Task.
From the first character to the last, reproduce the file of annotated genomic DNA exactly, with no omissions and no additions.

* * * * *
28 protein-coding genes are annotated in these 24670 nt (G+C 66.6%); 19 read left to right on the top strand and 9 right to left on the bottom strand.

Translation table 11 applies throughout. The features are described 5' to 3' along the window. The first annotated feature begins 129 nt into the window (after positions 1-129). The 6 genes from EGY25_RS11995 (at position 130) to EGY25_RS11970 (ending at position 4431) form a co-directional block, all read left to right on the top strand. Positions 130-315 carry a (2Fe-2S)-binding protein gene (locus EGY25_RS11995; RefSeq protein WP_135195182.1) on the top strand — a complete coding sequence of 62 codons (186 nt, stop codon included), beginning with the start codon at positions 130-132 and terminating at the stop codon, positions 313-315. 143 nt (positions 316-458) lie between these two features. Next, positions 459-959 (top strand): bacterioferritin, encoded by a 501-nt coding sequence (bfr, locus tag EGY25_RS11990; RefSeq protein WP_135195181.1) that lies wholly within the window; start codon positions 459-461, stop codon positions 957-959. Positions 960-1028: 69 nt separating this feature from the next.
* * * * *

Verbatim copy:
28 protein-coding genes are annotated in these 24670 nt (G+C 66.6%); 19 read left to right on the top strand and 9 right to left on the bottom strand.

Translation table 11 applies throughout. The features are described 5' to 3' along the window. The first annotated feature begins 129 nt into the window (after positions 1-129). The 6 genes from EGY25_RS11995 (at position 130) to EGY25_RS11970 (ending at position 4431) form a co-directional block, all read left to right on the top strand. Positions 130-315 carry a (2Fe-2S)-binding protein gene (locus EGY25_RS11995; RefSeq protein WP_135195182.1) on the top strand — a complete coding sequence of 62 codons (186 nt, stop codon included), beginning with the start codon at positions 130-132 and terminating at the stop codon, positions 313-315. 143 nt (positions 316-458) lie between these two features. Next, positions 459-959 (top strand): bacterioferritin, encoded by a 501-nt coding sequence (bfr, locus tag EGY25_RS11990; RefSeq protein WP_135195181.1) that lies wholly within the window; start codon positions 459-461, stop codon positions 957-959. Positions 960-1028: 69 nt separating this feature from the next.